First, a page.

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Combined effect of pulse density and grid cell size on predicting and mapping aboveground carbon in fast-growing Eucalyptus forest plantation using airborne LiDAR data

Silva, CarlosAlberto, Hudak, AndrewThomas, Klauberg, Carine, Vierling, LeeAlexandre, Gonzalez-Benecke, Carlos, de Padua Chaves Carvalho, Samuel, Rodriguez, LuizCarlos Estraviz, Cardil, Adrián
Carbon balance and management 2017 v.12 no.1 pp. 13
Eucalyptus, algorithms, artificial intelligence, carbon, cost effectiveness, data collection, decision making, forest inventory, forest plantations, forests, lidar, models, prediction, remote sensing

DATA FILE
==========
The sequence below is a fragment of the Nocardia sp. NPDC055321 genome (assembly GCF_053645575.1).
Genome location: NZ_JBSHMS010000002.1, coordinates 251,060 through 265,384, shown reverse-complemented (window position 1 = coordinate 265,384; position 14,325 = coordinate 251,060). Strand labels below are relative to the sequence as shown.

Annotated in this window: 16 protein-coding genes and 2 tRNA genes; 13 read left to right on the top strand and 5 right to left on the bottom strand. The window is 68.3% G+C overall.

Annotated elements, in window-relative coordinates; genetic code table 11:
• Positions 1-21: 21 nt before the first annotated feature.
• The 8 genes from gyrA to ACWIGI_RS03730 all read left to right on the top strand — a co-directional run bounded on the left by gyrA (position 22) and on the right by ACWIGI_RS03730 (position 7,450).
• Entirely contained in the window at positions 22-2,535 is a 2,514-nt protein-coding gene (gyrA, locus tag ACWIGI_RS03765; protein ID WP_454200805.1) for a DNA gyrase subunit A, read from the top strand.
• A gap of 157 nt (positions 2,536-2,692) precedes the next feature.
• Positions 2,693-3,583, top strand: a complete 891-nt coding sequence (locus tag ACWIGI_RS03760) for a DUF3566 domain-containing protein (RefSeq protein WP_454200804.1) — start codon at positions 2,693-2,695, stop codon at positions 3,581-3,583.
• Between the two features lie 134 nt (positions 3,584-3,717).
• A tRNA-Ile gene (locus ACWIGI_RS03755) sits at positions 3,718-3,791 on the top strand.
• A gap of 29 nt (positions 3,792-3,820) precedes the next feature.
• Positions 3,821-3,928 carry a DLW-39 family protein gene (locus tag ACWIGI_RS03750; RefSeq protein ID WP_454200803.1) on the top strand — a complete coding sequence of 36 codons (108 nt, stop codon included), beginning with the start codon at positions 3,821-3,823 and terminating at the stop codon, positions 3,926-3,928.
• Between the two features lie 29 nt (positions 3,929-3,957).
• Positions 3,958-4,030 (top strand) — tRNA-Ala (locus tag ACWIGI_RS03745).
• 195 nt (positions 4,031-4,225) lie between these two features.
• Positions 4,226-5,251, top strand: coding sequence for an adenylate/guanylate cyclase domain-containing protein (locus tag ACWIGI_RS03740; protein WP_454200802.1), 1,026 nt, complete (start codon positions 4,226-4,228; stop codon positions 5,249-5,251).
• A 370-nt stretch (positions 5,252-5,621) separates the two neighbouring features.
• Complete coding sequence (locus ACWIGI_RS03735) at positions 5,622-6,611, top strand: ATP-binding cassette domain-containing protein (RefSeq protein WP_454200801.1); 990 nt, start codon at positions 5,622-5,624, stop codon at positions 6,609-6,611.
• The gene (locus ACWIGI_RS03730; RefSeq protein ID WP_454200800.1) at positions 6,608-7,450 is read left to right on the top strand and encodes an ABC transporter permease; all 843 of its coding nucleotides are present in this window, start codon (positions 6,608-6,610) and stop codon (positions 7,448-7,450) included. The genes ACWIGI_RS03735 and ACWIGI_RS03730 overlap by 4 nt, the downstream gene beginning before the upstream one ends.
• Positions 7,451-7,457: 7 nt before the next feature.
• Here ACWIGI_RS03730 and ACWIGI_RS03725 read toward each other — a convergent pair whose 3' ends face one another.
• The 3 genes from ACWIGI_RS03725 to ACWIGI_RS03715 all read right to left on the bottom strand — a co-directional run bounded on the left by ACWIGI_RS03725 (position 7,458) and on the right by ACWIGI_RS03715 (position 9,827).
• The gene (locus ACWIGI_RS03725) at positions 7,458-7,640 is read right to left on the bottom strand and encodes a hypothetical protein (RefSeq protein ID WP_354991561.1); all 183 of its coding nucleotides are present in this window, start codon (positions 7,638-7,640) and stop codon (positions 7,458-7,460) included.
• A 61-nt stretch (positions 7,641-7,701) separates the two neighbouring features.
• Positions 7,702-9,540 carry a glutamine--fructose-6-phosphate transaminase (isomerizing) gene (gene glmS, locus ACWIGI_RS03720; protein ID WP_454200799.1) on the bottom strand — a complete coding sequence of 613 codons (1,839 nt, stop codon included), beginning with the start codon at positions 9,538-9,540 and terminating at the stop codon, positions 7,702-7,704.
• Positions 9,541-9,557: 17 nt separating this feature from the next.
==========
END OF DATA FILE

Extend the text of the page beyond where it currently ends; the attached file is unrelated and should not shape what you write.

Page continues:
BACKGROUND: LiDAR remote sensing is a rapidly evolving technology for quantifying a variety of forest attributes, including aboveground carbon (AGC). Pulse density influences the acquisition cost of LiDAR, and grid cell size influences AGC prediction using plot-based methods; however, little work has evaluated the effects of LiDAR pulse density and cell size for predicting and mapping AGC in fast-growing Eucalyptus forest plantations. The aim of this study was to evaluate the effect of LiDAR pulse density and grid cell size on AGC prediction accuracy at plot and stand-levels using airborne LiDAR and field data. We used the Random Forest (RF) machine learning algorithm to model AGC using LiDAR-derived metrics from LiDAR collections of 5 and 10 pulses m⁻² (RF5 and RF10) and grid cell sizes of 5, 10, 15 and 20 m. RESULTS: The results show that LiDAR pulse density of 5 pulses m⁻² provides metrics with similar prediction accuracy for AGC as when using a dataset with 10 pulses m⁻² in these fast-growing plantations. Relative root mean square errors (RMSEs) for the RF5 and RF10 were 6.14 and 6.01%, respectively. Equivalence tests showed that the predicted AGC from the training and validation models were equivalent to the observed AGC measurements. The grid cell sizes for mapping ranging from 5 to 20 also did not significantly affect the prediction accuracy of AGC at stand level in this system. CONCLUSION: LiDAR measurements can be used to predict and map AGC across variable-age Eucalyptus plantations with adequate levels of precision and accuracy using 5 pulses m⁻² and a grid cell size of 5 m. The promising results for AGC modeling in this study will allow for greater confidence in comparing AGC estimates with varying LiDAR sampling densities for Eucalyptus plantations and assist in decision making towards more cost effective and efficient forest inventory.